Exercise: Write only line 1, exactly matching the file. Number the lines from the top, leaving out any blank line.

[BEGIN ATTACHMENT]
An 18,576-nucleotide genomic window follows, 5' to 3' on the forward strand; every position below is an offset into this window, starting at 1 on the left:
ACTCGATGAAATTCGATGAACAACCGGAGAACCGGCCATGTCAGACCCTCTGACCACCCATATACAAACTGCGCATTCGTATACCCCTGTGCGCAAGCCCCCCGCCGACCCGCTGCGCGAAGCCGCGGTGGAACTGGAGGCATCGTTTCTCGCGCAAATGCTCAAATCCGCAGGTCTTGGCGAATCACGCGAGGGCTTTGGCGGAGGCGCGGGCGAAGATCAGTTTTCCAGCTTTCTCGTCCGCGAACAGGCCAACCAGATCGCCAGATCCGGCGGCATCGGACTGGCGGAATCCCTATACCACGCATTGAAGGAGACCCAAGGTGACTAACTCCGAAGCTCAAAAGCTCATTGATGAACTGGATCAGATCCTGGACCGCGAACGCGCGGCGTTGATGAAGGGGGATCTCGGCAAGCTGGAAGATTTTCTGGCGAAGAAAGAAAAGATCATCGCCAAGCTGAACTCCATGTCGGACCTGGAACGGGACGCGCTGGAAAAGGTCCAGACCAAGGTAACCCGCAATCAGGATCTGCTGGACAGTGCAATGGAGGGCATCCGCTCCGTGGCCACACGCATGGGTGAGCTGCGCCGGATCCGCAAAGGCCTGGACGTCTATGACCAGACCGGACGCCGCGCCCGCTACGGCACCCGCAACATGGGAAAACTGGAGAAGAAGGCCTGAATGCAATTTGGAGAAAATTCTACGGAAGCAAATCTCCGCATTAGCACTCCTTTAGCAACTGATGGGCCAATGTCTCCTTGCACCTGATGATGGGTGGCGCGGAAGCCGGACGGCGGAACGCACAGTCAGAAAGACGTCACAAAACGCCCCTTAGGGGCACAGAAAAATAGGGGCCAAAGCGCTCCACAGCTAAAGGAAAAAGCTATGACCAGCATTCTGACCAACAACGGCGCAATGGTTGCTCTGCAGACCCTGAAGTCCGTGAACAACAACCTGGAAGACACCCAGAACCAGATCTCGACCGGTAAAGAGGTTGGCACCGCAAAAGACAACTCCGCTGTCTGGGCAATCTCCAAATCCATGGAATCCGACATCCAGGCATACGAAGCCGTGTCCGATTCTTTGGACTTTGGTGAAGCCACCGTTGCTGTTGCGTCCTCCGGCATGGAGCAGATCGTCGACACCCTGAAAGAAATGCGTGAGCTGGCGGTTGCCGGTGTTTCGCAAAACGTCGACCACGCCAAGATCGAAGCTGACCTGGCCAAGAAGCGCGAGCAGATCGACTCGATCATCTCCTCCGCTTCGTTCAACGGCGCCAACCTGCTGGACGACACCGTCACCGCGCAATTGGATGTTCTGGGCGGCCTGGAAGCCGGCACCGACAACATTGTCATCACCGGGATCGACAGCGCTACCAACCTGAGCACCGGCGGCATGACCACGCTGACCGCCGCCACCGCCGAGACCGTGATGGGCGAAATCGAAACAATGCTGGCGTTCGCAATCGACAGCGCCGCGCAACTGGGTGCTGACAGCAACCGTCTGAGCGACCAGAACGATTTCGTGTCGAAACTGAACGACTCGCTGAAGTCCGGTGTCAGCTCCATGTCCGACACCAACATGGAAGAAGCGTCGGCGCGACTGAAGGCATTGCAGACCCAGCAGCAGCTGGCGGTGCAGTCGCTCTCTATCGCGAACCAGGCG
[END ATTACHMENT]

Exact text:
An 18,576-nucleotide genomic window follows, 5' to 3' on the forward strand; every position below is an offset into this window, starting at 1 on the left: